- Testing – but not for a grade. Research shows that the act of recalling information strengthens that knowledge and aids in future retrieval. Again, practice testing is central to our course design and there is robust evidence supporting its value! (see more on our course design).
- Flash cards are a good option for implementing distributed learning and testing. We offer a free ‘daily flash’ via Twitter, see: https://twitter.com/PMPQuestions; and our PM final on-line simulator can be used in a similar way and possibly the best option – make your own. We are exploring the concept of ‘electronic flash cards’ – watch this space.
So in summary, the authors recommend you spread out your learning, ditch your highlighter and get busy with your tests and flash cards. And you do need to practice!
We all know we have to practice a skill to get better at it, but the improvement we’re aware of making is only part of what’s going on. Well past the point when we think we’ve ‘got it’, continued practice allows our brain and our muscles to become more accurate and efficient in carrying out the task, using less energy to do so. As decathlete Daley Thompson said, “An amateur practices until they get it right, a professional practices until they cannot get it wrong!” And lastly, the easiest way of all to improve implicit learning is sleep. Research has shown that during sleep, the brain identifies meaningful patterns in our memories from the preceding day and makes them stronger and more permanent.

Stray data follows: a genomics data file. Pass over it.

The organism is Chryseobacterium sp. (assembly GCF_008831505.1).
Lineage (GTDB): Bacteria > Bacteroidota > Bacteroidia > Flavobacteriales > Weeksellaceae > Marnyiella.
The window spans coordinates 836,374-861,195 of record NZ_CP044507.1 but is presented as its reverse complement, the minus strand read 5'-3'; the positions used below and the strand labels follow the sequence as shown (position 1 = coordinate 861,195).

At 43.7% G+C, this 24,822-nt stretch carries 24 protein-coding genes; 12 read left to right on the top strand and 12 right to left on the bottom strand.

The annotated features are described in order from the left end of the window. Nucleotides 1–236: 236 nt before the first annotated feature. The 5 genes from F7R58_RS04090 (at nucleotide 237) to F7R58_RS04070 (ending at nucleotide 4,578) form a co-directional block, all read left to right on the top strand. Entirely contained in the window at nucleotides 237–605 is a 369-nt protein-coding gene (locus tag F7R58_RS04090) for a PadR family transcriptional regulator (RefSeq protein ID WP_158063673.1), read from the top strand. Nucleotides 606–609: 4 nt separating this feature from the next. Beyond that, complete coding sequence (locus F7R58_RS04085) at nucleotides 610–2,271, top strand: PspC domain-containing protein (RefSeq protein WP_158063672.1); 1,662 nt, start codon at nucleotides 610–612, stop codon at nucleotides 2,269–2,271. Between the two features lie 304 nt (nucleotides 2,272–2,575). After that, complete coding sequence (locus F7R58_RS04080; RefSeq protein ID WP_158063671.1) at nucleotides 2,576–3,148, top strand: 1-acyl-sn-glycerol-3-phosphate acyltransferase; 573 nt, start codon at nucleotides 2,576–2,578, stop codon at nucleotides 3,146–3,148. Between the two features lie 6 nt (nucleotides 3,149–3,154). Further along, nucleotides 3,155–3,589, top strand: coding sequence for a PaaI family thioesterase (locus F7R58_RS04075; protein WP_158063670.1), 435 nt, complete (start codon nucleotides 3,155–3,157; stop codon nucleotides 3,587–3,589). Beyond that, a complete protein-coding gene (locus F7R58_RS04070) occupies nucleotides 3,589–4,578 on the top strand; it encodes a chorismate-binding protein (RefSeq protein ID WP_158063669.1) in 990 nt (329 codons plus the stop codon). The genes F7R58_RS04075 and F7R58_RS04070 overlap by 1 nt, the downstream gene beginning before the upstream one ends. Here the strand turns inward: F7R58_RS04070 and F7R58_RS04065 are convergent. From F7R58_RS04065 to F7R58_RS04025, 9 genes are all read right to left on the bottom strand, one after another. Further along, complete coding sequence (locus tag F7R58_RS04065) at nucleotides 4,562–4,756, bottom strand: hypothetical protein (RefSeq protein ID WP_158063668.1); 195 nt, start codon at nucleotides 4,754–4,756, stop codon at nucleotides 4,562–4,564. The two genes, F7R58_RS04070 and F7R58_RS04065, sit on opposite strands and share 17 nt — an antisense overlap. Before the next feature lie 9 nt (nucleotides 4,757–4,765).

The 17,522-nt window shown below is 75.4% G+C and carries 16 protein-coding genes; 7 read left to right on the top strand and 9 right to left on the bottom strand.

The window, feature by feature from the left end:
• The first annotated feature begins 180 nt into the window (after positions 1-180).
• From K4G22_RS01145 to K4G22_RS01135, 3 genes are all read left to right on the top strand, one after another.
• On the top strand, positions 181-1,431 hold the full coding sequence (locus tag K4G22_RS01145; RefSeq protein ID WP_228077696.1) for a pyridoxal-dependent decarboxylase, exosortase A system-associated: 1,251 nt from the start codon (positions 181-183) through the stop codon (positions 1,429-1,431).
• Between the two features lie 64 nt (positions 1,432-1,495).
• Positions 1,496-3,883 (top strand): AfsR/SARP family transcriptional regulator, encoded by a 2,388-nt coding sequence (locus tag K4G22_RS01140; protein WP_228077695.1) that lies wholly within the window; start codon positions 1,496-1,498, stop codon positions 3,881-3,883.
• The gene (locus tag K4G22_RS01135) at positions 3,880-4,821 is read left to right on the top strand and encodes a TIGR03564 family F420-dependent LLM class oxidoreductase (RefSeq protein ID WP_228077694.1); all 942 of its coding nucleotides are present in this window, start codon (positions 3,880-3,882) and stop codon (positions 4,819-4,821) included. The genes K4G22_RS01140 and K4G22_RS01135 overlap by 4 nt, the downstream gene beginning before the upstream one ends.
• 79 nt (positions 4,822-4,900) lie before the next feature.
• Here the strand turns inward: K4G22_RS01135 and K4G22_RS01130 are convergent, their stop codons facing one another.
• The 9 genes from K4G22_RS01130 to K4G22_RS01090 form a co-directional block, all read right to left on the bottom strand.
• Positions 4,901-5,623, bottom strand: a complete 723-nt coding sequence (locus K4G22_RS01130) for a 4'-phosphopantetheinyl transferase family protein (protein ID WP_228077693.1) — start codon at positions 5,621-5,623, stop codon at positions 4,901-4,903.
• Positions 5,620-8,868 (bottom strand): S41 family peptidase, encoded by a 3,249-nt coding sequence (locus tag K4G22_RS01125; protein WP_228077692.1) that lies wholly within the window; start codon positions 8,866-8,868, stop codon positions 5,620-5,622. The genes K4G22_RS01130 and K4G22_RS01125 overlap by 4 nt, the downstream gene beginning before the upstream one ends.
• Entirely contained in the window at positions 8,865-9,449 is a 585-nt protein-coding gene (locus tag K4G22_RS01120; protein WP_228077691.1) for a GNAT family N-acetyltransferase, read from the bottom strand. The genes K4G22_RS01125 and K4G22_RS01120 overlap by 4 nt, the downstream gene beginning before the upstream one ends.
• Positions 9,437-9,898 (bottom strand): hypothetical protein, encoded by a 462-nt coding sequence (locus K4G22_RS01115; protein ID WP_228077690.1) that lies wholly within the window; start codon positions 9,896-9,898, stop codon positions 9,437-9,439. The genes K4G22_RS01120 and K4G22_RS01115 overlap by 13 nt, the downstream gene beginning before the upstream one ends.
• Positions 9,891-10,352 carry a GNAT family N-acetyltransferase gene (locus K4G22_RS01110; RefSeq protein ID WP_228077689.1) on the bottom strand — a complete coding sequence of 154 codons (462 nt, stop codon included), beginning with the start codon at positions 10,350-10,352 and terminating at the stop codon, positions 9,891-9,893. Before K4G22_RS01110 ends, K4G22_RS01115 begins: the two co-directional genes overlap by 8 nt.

A final thought: studies from 1901 onwards have shown that learning is context specific. Practicing memorizing one type of material (eg, lists of words) may improve performance on memorizing similar lists (the phenomenon of learning to learn), but the benefits of such practice will not generalise to learning other materials. If you want to study for a multi-choice project management exam, your training and study need to be focused on that challenge. For more thoughts and ideas on learning visit our page focused on the art of learning.
- Improving Students’ Learning With Effective Learning Techniques: Promising Directions From Cognitive and Educational Psychology. A report published on the 9th January 2014 by the Association for Psychological Science, written by Professors John Dunlosky, Katherine Rawson, Elizabeth Marsh, Mitchell J. Nathan and Daniel Willingham, suggest most of what we do in our PMI courses aids effective learning (read the report).
- Learning Styles Concepts and Evidence. By Harold Pashler, Mark McDaniel, Doug Rohrer and Robert Bjork. See: http://psi.sagepub.com/content/9/3/105.short.
- Improving Students’ Learning With Effective Learning Techniques: Promising Directions From Cognitive and Educational Psychology. John Dunlosky, Katherine A. Rawson, Elizabeth J. Marsh, Mitchell J. Nathan and Daniel T. Willingham. http://psi.sagepub.com/content/14/1/4.abstract.